At DRMP Since:
“A lot of companies do not even pursue having a corporate culture and in other cases, some cultures lend themselves to primarily profit and performance. DRMP sets themselves apart from the pack by promoting a culture that genuinely cares about the people, all of the people, all of the time. Going to work is fun and I always look forward to doing a good job because of how everyone is treated.”
What inspired you to choose your career path?
A high school career counselor and a truck driver, true story. In high school, I always had a plan to be a high school math teacher and football coach.
The career counselor at the time cautioned me and told me I should consider two things first: that since math seemed to be my calling that I should be an engineer and actually be in a bold career that certainly pays better than a teacher. The second thing was that being a teacher required a lot of repetition from one day to the next. He said that any career that I pick, should not be one with repetition. Engineering had variety that had you indoors, outdoors, dressed up, dressed down, around the public and many other features that offered new challenges each day.
As I started a career as a truck driver, an older driver and I were having lunch one day. He told me in casual conversation that he wished he was smart enough to go to college. When I asked him why, he told me that he had bad knees, a bad back and bad digestion. He said when you are paid for your back, you will break, when you are paid for your mind, you will always prosper. He wasn’t even trying to talk me into this career that day. It was simple advice that made me decide to go to college.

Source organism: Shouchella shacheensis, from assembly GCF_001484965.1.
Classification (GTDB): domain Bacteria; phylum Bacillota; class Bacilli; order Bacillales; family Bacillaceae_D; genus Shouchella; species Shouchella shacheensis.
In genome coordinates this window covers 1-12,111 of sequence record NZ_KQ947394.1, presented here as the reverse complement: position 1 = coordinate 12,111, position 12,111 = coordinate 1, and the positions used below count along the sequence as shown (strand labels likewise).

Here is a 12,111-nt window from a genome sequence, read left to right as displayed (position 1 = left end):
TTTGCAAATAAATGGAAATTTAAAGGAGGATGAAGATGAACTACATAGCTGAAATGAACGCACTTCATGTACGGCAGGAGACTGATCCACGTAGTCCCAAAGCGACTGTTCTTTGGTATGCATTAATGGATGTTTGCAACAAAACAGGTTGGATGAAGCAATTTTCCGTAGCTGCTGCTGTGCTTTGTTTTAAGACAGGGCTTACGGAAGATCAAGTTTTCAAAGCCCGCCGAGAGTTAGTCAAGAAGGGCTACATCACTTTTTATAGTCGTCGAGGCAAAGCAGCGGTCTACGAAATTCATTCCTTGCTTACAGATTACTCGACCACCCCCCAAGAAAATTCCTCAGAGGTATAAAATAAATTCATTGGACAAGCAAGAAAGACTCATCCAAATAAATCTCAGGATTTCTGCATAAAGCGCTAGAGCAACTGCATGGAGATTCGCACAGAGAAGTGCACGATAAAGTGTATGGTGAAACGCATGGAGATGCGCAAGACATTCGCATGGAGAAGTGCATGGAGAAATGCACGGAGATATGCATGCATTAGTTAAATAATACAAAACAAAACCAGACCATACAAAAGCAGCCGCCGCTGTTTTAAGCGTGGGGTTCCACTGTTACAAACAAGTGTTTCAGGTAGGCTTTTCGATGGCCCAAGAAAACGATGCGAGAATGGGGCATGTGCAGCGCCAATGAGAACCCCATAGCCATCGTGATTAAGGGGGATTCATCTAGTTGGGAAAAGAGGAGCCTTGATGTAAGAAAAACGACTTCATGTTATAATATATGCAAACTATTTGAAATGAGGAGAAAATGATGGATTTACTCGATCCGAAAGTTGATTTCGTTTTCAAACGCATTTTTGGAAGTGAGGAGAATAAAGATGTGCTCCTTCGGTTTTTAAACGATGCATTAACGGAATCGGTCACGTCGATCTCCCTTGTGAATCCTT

What do you enjoy most about your job?
The people. We do not get paid to make cars, manufacture widgets or even drive trucks. This industry is people hiring people to think out solutions. Our industry connects science and technology with budgets and laws. Every day our market moves with people, co-workers, clients, the public and even our competition. Getting to meet and work with so many people to accomplish and finish projects is by far what I enjoy the most.
What are you most passionate about?
At home my family would tell you football and boating. It would be hard for me to put up a decent argument, however, I think my passion always has been and will remain faith and family. As cliché as that phrase is, there is nothing more exciting in a day than to go home and be with the ones you love.
What is your greatest challenge?
Patience. Whether it is at work or home, I struggle waiting on the results. Sometimes on small projects like fixing a lawnmower or trimming a tree, when things don’t go well, things get broken. However, like any challenge, there are opportunities every day to practice getting better.
Name an important "lessons learned" moment you have experienced.
One of my more valued lessons learned, believe it or not, is “reading”. Without tying this lesson to a single event, I look back on a collection of events. Even before getting into engineering, I started to learn that even basic daily life events have many hidden secrets in the words. Try reading directions on your laundry soap or coffee machine sometime, there will be something in there that really ends up being helpful. However, in our profession, taking a few extra minutes to read all of the details has really become a valued lesson. Several times, whether in a QC situation or just preparing a deliverable to be sent out, reading or revisiting instructions has revealed so many simple mistake corrections. Hands down, taking a few minutes to do a thorough read is a lesson that I learned a long time ago and still value today.